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To think its time to ban end of term presents?

(229 Posts)
Worriedmind Fri 19-Jul-13 09:25:15

Message withdrawn at poster's request.

exoticfruits Sun 21-Jul-13 12:35:33

Maybe we are talking about very young children whose parents choose their play dates, party guests etc- this just doesn't work after about 7 yrs at the latest. They choose their own friends and it has nothing to do with mummy's playground politics - they must be sad women if they think children or other mothers are remotely bothered!

FunLovinBunster Sun 21-Jul-13 12:08:50

Yes clam it's obviously because I am as charming as your insinuation that I am to blame for other people ignoring me. Here's a biscuit for you.

clam Sun 21-Jul-13 11:59:16

Have you ever wondered if there might be another reason why they ignore you? I'm afraid the teacher-gift-thing just doesn't stack up for me.

FunLovinBunster Sun 21-Jul-13 11:41:49

Clam, yes to your first question. Elephants never forget!!
Second question, frankly I'm not arsed about it, but its not fair to drag children into it.

clam Sun 21-Jul-13 11:12:55

And if there are such women around, then why on earth would you want your child to go to theirs on a play-date?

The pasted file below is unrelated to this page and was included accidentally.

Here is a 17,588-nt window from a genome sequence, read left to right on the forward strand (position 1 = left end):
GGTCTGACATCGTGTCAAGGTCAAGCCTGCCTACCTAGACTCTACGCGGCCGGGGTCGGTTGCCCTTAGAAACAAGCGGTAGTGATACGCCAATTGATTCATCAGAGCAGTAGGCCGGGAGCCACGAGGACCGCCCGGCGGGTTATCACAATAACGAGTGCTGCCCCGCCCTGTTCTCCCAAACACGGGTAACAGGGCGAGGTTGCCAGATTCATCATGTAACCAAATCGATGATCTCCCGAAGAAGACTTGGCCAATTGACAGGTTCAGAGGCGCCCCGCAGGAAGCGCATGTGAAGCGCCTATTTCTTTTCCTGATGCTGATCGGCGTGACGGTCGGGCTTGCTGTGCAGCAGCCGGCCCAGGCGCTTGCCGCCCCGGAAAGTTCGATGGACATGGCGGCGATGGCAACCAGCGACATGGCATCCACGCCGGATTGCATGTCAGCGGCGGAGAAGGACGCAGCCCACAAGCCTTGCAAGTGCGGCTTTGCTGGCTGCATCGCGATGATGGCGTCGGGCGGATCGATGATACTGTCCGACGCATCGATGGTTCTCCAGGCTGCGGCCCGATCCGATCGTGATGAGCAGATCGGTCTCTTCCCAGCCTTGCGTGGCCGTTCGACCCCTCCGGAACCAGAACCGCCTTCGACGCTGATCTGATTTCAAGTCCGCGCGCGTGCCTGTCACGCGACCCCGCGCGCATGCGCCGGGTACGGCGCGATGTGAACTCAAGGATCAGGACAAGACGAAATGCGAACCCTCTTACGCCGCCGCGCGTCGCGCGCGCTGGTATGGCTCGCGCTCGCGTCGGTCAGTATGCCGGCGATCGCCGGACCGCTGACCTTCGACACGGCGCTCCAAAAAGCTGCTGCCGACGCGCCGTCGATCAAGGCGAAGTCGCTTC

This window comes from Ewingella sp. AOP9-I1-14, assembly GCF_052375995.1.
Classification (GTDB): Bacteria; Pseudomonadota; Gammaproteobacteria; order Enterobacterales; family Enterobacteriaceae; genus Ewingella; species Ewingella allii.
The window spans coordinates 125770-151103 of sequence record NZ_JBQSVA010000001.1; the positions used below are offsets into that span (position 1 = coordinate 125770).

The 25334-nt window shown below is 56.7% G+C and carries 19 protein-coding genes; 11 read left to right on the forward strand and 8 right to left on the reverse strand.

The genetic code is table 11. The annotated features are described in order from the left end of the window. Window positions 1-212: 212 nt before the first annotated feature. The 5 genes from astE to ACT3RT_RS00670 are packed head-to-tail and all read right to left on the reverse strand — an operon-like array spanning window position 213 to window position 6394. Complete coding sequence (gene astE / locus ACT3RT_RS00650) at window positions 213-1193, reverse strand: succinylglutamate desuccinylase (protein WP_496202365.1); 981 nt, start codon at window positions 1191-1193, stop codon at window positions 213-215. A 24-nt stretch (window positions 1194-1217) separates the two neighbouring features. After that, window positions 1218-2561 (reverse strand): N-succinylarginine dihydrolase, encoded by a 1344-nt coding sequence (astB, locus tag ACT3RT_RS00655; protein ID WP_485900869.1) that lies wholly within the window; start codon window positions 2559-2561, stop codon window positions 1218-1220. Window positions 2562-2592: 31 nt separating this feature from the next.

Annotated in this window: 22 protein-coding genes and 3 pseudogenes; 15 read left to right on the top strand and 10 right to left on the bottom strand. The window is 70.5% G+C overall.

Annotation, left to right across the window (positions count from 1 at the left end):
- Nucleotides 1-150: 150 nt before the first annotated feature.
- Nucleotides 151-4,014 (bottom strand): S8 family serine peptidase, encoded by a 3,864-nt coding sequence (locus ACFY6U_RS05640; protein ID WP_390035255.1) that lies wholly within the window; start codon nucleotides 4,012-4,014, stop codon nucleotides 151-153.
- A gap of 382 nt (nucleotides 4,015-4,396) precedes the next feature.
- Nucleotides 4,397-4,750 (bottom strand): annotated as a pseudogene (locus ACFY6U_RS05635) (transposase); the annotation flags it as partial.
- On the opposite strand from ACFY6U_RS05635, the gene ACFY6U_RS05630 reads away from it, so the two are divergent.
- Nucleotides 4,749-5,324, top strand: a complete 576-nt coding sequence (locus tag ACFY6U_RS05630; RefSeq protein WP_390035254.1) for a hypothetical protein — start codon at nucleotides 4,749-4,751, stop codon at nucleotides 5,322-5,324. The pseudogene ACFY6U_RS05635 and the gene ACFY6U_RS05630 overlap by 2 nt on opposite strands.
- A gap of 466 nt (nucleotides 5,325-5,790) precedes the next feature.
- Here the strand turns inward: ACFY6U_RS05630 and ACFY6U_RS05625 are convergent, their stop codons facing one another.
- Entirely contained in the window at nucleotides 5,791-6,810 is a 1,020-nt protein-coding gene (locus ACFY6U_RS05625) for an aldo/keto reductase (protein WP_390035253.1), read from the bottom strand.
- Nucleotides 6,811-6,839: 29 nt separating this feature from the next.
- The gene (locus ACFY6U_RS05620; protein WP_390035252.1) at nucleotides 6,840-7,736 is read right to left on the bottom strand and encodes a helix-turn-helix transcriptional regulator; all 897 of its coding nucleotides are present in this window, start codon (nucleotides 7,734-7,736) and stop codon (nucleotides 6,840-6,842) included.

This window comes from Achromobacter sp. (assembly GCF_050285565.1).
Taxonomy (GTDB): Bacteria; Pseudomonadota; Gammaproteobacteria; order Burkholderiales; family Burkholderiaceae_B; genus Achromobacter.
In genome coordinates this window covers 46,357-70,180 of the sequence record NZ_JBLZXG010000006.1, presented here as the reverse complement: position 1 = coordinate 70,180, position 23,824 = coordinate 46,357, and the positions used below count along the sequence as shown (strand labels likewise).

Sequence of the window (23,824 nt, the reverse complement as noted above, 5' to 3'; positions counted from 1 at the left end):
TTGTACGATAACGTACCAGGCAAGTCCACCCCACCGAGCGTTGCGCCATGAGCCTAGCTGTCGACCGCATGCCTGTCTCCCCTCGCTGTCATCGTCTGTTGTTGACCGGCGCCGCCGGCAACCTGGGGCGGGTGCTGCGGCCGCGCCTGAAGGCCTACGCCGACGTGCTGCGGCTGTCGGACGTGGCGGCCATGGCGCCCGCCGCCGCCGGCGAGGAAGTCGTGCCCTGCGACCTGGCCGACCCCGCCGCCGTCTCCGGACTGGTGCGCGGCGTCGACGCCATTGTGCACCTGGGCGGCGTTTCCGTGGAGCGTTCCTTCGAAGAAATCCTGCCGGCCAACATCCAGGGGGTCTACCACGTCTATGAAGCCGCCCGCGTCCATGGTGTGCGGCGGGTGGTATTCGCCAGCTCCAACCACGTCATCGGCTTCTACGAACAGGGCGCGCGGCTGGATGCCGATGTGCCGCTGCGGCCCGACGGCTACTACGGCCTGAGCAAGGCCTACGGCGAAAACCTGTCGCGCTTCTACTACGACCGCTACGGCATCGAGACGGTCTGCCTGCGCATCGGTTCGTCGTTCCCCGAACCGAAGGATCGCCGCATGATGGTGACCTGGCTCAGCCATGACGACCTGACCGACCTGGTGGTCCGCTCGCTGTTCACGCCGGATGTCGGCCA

clam Sun 21-Jul-13 11:11:22

You're saying that there are seriously people around who remember exactly how much you contributed to a teacher's gift the previous year, and will strike your child off the party circuit if it didn't pass muster?


FunLovinBunster Sun 21-Jul-13 11:06:52

Not penalised by staff....who know exactly whats going on re playground politics.
Penalised by the other parents ie they ignore you, they ignore your child, your child doesn't get invited to play dates etc etc.
It is SO pathetic.

exoticfruits Sun 21-Jul-13 10:30:39

Exactly clam- people never cease to amaze me!

clam Sun 21-Jul-13 08:50:14

ShimmeringBeauty "You think no attempts at bribery go on in schools? Imagine finding out that it was happening in your child's school - and that your child was on the losing end because you hadn't provided the £20 contribution. What would you do? Pay up? Or try to fight for your child to get treated the same as every other child?"

Where on earth do your children go to school? I have been teaching for 27 years, and I cannot imagine for one tiny moment such a scenario where children are penalised or discriminated against by staff because their parents hadn't given a gift. In fact, in primary, how would I even know who had given what the previous year, as it would have ben a different teacher. And I'd be hard-pushed to even remember who gave what at Christmas this year, although I was appreciative and thanked them profusely at the time.